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Pharmacological treatment of psoriatic arthritis: a systematic literature review for the 2015 update of the EULAR recommendations for the management of psoriatic arthritis
  1. Sofia Ramiro1,
  2. Josef S Smolen2,
  3. Robert Landewé3,
  4. Désirée van der Heijde1,
  5. Maxime Dougados4,5,
  6. Paul Emery6,7,
  7. Maarten de Wit8,
  8. Maurizio Cutolo9,
  9. Susan Oliver10,
  10. Laure Gossec11,12
  1. 1Department of Rheumatology, Leiden University Medical Centre, Leiden, The Netherlands
  2. 2Division of Rheumatology, Department of Medicine, Medical University of Vienna, Hietzing Hospital, Vienna, Austria
  3. 3Department of Clinical Immunology & Rheumatology, Amsterdam Rheumatology Center, Amsterdam and Atrium Medical Center, Heerlen, The Netherlands
  4. 4Medicine Faculty, Paris Descartes University, Paris, France
  5. 5Rheumatology B Department, APHP, Cochin Hospital, Paris, France
  6. 6Leeds Institute of Rheumatic and Musculoskeletal Medicine, University of Leeds, Leeds, UK
  7. 7NIHR Leeds Musculoskeletal Biomedical Research Unit, Leeds Teaching Hospitals Trust, Leeds, UK
  8. 8EULAR past Vice President representing People with Arthritis/Rheumatism in Europe (PARE)
  9. 9Research Laboratory and Clinical Division of Rheumatology, Department of Internal Medicine, University of Genova, Italy
  10. 10Independent Nurse Consultant, North Devon, UK
  11. 11Sorbonne Universités, UPMC Univ Paris 06, Institut Pierre Louis d'Epidémiologie et de Santé Publique, GRC-UPMC 08 (EEMOIS), Paris, France
  12. 12Department of rheumatology, AP-HP, Pitié Salpêtrière Hospital, Paris, France
  1. Correspondence to Dr Sofia Ramiro, Department of Rheumatology, Leiden University Medical Center, PO Box 9600, 2300RC Leiden, The Netherlands; sofiaramiro{at}


Objective To update the evidence on the efficacy and safety of pharmacological agents in psoriatic arthritis (PsA).

Methods Systematic literature review of randomised controlled trials comparing pharmacological interventions in PsA: non-steroidal anti-inflammatory drugs, glucocorticoid, synthetic disease modifying antirheumatic drugs (sDMARDs) either conventional or targeted, biologicals (bDMARDs), placebo or any combination. Main outcomes were American College of Rheumatology (ACR)20–50, Psoriasis Area Severity Index 75, radiographic progression, and withdrawals due to adverse events (AEs). Multiple studies of the same intervention were meta-analysed using random effects.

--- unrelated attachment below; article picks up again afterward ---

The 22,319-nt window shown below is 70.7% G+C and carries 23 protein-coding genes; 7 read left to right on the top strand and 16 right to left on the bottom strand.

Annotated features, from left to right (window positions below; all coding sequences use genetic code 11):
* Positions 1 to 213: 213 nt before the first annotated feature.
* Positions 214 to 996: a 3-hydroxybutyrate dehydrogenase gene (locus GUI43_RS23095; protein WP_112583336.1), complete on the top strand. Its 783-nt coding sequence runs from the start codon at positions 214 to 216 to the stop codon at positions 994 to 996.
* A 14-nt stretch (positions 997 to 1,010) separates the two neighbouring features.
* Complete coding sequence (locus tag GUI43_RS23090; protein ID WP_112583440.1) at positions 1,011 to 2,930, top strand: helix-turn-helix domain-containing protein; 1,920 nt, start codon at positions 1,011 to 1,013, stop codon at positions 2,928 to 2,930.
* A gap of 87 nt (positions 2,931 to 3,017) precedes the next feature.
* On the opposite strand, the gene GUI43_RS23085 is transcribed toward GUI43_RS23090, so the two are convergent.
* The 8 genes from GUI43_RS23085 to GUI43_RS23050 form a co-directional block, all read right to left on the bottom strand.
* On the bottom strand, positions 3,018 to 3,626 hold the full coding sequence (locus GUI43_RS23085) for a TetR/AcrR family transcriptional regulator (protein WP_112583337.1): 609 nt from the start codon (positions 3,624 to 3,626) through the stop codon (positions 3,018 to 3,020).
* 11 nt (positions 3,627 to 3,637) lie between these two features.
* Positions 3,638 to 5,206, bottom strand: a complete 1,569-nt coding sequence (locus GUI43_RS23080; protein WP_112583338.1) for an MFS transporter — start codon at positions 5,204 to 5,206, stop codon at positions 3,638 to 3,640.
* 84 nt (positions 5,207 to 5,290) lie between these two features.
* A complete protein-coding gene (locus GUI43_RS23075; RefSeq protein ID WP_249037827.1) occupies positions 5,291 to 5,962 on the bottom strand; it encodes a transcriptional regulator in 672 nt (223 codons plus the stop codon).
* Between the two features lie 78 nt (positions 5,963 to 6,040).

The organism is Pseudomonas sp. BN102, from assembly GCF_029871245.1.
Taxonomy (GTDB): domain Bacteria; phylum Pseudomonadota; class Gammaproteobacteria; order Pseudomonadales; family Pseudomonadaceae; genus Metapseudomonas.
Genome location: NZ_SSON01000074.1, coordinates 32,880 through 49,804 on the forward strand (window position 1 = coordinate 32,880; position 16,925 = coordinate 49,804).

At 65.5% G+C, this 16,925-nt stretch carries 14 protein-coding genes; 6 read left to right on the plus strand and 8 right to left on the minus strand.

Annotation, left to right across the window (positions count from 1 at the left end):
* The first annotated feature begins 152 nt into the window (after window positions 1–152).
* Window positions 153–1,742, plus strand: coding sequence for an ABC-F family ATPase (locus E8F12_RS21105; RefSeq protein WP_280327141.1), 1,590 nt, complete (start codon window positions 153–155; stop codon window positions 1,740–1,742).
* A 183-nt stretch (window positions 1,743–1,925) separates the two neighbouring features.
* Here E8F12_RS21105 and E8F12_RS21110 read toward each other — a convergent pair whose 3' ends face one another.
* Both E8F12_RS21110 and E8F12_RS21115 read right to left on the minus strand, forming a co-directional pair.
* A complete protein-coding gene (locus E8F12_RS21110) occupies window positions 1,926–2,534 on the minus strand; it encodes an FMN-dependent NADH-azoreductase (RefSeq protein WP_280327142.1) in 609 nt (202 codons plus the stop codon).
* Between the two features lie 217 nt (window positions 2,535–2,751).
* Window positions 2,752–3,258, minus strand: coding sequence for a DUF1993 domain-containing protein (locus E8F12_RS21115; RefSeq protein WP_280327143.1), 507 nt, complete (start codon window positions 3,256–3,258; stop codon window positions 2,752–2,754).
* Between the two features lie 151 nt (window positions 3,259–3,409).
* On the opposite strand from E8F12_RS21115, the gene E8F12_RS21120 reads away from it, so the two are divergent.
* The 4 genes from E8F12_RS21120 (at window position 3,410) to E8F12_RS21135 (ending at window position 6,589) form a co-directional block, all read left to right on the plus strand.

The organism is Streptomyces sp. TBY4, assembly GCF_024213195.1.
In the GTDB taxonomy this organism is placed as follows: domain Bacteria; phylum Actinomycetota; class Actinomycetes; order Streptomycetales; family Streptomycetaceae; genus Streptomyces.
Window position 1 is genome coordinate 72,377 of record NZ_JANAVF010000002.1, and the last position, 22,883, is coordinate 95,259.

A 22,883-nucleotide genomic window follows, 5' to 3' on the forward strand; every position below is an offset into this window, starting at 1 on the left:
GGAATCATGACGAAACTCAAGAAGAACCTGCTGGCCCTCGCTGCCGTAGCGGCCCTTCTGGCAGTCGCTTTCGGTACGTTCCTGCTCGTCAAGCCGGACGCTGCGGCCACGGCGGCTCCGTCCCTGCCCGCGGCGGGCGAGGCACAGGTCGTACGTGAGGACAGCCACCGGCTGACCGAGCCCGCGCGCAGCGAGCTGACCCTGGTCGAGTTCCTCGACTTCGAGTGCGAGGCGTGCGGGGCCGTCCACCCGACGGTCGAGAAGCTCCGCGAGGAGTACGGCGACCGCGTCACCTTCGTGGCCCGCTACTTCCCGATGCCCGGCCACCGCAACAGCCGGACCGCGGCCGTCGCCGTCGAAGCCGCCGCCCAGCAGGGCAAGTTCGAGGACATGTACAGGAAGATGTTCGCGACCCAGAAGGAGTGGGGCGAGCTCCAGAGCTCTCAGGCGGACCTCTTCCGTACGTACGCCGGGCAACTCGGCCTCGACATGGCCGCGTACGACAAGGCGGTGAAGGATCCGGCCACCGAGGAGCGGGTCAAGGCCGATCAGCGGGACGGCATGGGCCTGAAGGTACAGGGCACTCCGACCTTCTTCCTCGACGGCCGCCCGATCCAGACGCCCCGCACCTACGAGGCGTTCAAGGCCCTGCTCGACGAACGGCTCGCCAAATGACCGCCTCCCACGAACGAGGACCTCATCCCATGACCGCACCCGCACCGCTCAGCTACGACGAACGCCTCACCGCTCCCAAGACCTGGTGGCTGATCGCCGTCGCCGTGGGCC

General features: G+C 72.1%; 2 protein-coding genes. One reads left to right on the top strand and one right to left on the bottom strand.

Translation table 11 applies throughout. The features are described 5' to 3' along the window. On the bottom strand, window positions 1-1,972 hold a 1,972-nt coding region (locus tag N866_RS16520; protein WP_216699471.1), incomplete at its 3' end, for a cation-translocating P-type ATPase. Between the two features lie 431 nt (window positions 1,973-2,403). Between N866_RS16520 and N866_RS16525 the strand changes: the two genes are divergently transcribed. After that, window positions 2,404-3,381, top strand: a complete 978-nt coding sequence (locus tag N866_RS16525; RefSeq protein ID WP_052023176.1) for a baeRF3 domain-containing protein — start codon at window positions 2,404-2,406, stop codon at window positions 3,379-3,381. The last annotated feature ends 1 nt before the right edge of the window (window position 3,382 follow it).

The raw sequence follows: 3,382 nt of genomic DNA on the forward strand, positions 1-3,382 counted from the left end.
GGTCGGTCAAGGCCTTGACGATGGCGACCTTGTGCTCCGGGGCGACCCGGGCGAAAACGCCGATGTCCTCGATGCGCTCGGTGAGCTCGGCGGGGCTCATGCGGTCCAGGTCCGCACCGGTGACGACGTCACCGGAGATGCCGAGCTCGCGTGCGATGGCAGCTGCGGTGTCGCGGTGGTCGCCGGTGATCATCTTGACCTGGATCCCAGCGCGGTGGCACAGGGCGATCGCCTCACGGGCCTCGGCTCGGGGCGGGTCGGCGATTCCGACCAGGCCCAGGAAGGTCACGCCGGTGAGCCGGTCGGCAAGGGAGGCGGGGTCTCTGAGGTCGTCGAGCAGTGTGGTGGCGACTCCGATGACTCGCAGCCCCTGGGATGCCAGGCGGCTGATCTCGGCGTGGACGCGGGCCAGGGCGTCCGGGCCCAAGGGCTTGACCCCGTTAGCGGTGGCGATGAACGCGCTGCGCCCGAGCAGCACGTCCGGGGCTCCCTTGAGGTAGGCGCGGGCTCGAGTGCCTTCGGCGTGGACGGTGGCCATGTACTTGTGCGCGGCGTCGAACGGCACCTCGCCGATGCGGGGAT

Results In total, 25 papers and 12 abstracts were included. The efficacy of tumour necrosis factor inhibitors (including the recently added golimumab and certolizumab pegol) was confirmed and 16 articles/abstracts focused on 3 drugs with new modes of action: ustekinumab (UST), secukinumab (SEC) and apremilast (APR). All were placebo-compared trials and met their primary end point, ACR20. In 2 studies with UST ACR20 was met by 50% and 44% of patients with UST 90 mg, 42% and 44% with UST 45 mg vs 23% and 20% with placebo, respectively. In two studies with SEC ACR20 ranged 54% (SEC 300 mg), 50–51% (SEC 150 mg), 29–51% (SEC 75 mg) and 15–17% (placebo). In four studies with APR, ACR20 ranged 32–43% (APR 30 mg), 29–38% (APR 20 mg) and 17–20% (placebo). For all three drugs, no more withdrawals due to AEs than placebo were seen and, in general, safety appeared satisfactory. A strategy trial, TIght COntrol of Psoriatic Arthritis (TICOPA), showed better ACR responses with treatment adaptations upon tight control compared with standard care.

Conclusions UST, SEC and APR are new drugs with efficacy demonstrated for the treatment of PsA. No major safety signals arise, but long-term studies are needed. This review informed about the European League Against Rheumatism recommendations for management of PsA.

  • Psoriatic Arthritis
  • DMARDs (biologic)
  • DMARDs (synthetic)
  • Treatment

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